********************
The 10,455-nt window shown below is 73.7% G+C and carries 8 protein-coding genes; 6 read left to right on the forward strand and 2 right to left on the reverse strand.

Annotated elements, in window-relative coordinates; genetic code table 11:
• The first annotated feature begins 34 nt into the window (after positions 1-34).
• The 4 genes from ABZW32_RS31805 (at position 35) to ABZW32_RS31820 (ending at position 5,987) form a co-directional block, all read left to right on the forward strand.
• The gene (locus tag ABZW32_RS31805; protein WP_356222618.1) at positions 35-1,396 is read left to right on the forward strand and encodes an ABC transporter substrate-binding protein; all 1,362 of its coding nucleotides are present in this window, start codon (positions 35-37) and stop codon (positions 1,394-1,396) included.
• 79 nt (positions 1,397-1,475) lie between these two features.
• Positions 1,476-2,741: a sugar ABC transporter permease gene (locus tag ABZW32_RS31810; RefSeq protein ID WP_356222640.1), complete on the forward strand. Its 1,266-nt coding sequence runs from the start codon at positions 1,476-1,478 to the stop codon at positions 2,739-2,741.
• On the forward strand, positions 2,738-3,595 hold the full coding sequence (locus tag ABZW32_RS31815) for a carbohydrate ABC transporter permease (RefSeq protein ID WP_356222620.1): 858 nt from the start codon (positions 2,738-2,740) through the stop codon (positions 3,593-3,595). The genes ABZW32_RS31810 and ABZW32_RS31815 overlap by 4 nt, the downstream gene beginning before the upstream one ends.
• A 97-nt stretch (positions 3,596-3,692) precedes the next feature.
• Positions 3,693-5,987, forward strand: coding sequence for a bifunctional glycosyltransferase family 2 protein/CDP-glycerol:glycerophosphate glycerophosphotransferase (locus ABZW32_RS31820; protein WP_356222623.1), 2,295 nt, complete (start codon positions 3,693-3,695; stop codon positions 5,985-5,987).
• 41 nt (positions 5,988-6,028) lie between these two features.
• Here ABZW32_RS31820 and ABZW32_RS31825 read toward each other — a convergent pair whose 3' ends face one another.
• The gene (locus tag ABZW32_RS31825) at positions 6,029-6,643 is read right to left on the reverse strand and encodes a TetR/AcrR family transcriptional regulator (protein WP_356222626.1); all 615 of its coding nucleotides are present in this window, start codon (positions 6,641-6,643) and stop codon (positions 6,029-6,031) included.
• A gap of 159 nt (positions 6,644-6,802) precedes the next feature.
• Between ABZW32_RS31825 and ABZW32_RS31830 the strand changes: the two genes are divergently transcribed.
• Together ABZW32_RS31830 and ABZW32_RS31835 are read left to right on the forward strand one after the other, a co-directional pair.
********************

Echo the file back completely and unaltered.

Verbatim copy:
The 10,455-nt window shown below is 73.7% G+C and carries 8 protein-coding genes; 6 read left to right on the forward strand and 2 right to left on the reverse strand.

Annotated elements, in window-relative coordinates; genetic code table 11:
• The first annotated feature begins 34 nt into the window (after positions 1-34).
• The 4 genes from ABZW32_RS31805 (at position 35) to ABZW32_RS31820 (ending at position 5,987) form a co-directional block, all read left to right on the forward strand.
• The gene (locus tag ABZW32_RS31805; protein WP_356222618.1) at positions 35-1,396 is read left to right on the forward strand and encodes an ABC transporter substrate-binding protein; all 1,362 of its coding nucleotides are present in this window, start codon (positions 35-37) and stop codon (positions 1,394-1,396) included.
• 79 nt (positions 1,397-1,475) lie between these two features.
• Positions 1,476-2,741: a sugar ABC transporter permease gene (locus tag ABZW32_RS31810; RefSeq protein ID WP_356222640.1), complete on the forward strand. Its 1,266-nt coding sequence runs from the start codon at positions 1,476-1,478 to the stop codon at positions 2,739-2,741.
• On the forward strand, positions 2,738-3,595 hold the full coding sequence (locus tag ABZW32_RS31815) for a carbohydrate ABC transporter permease (RefSeq protein ID WP_356222620.1): 858 nt from the start codon (positions 2,738-2,740) through the stop codon (positions 3,593-3,595). The genes ABZW32_RS31810 and ABZW32_RS31815 overlap by 4 nt, the downstream gene beginning before the upstream one ends.
• A 97-nt stretch (positions 3,596-3,692) precedes the next feature.
• Positions 3,693-5,987, forward strand: coding sequence for a bifunctional glycosyltransferase family 2 protein/CDP-glycerol:glycerophosphate glycerophosphotransferase (locus ABZW32_RS31820; protein WP_356222623.1), 2,295 nt, complete (start codon positions 3,693-3,695; stop codon positions 5,985-5,987).
• 41 nt (positions 5,988-6,028) lie between these two features.
• Here ABZW32_RS31820 and ABZW32_RS31825 read toward each other — a convergent pair whose 3' ends face one another.
• The gene (locus tag ABZW32_RS31825) at positions 6,029-6,643 is read right to left on the reverse strand and encodes a TetR/AcrR family transcriptional regulator (protein WP_356222626.1); all 615 of its coding nucleotides are present in this window, start codon (positions 6,641-6,643) and stop codon (positions 6,029-6,031) included.
• A gap of 159 nt (positions 6,644-6,802) precedes the next feature.
• Between ABZW32_RS31825 and ABZW32_RS31830 the strand changes: the two genes are divergently transcribed.
• Together ABZW32_RS31830 and ABZW32_RS31835 are read left to right on the forward strand one after the other, a co-directional pair.